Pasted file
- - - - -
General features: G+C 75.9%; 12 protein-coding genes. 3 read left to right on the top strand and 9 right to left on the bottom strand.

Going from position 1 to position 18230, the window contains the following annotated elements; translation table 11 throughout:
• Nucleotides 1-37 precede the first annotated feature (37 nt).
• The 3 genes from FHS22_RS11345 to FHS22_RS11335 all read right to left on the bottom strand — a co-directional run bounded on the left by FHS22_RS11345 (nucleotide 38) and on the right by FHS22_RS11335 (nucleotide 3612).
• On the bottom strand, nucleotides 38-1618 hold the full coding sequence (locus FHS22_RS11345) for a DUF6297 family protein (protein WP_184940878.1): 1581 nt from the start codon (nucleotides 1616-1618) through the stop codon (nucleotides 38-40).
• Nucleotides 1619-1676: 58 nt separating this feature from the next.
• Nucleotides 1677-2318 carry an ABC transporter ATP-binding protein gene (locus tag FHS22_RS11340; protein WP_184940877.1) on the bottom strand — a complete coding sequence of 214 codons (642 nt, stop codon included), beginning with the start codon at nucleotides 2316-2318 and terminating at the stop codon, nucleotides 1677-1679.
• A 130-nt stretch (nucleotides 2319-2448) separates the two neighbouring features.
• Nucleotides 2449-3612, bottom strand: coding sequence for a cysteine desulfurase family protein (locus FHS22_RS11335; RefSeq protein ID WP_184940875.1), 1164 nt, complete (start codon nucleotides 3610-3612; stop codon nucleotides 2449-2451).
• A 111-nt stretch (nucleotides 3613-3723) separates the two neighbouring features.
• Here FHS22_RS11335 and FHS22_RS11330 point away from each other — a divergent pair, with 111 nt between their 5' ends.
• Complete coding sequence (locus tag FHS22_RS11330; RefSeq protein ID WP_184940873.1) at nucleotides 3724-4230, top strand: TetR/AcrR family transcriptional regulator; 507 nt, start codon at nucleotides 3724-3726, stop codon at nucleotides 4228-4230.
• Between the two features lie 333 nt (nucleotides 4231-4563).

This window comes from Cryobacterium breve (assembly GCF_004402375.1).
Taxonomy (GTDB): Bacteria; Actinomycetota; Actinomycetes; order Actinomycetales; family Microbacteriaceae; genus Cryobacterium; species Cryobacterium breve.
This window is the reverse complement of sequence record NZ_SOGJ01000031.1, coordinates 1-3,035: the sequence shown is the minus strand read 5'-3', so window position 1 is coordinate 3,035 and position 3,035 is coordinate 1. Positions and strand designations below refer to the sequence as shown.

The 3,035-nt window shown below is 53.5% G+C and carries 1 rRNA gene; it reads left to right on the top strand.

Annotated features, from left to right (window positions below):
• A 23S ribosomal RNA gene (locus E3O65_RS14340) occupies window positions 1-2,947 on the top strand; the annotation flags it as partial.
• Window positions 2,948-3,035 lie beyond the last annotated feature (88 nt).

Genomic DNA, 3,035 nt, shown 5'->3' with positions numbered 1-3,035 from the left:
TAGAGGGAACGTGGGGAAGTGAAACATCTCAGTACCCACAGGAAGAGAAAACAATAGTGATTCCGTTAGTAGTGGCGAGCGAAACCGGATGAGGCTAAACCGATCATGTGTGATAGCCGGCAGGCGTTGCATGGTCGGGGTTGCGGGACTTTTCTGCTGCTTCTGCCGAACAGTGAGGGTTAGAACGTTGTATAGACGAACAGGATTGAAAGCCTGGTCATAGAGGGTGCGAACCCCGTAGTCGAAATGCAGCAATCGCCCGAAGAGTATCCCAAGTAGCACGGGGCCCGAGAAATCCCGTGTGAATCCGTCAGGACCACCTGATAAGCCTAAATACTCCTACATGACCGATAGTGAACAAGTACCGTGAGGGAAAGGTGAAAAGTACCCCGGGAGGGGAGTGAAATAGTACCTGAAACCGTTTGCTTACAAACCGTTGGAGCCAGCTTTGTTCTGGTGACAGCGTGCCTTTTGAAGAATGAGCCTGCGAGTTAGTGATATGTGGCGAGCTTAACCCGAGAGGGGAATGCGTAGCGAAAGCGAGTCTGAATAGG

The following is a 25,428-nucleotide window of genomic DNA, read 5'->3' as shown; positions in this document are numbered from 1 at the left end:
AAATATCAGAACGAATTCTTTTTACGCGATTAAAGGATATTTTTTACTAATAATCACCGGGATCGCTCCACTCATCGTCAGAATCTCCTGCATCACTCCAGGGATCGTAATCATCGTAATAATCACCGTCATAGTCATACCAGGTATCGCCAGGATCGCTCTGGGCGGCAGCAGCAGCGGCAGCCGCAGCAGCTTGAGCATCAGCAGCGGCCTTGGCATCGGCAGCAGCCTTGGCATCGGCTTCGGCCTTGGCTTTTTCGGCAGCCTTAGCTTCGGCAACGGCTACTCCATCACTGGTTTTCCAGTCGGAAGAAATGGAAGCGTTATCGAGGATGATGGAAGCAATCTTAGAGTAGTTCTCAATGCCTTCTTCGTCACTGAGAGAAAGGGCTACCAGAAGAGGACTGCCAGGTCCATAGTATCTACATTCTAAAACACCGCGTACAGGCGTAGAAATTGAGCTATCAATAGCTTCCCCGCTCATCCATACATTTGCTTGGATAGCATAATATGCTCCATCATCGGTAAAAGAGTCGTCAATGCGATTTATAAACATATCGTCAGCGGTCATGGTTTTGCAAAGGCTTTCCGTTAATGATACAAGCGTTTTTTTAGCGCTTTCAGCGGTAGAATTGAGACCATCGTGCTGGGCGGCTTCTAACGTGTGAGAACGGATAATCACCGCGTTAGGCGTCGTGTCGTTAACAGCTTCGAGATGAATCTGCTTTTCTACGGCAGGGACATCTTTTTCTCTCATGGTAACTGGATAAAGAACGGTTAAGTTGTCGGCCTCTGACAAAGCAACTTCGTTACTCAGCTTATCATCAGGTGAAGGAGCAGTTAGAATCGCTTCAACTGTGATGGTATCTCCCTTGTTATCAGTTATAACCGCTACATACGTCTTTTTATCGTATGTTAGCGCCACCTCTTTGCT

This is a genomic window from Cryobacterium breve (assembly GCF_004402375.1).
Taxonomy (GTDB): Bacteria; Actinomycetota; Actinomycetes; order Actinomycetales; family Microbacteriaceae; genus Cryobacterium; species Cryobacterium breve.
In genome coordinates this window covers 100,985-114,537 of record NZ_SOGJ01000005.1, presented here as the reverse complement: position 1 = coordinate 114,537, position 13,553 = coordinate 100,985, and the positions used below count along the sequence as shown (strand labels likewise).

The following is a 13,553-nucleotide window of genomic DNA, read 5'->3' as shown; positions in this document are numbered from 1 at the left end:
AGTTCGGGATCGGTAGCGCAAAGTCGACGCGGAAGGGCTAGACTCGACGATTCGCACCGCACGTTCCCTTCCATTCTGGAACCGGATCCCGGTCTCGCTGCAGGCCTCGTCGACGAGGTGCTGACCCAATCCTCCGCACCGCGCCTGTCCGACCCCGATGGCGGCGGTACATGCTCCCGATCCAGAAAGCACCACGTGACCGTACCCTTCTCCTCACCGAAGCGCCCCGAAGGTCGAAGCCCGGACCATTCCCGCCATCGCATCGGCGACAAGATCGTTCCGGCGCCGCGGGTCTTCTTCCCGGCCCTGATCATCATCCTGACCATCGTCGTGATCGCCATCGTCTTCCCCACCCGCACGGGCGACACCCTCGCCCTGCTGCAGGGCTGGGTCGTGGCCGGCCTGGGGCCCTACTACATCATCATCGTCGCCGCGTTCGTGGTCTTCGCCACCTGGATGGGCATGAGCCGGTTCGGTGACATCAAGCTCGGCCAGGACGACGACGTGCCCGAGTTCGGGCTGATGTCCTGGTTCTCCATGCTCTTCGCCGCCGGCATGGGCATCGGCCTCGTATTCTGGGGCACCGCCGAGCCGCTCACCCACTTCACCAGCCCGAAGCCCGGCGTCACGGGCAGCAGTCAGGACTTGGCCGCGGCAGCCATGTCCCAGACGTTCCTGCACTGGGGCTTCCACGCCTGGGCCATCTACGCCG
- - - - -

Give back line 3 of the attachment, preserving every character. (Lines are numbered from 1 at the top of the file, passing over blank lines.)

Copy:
• Nucleotides 1-37 precede the first annotated feature (37 nt).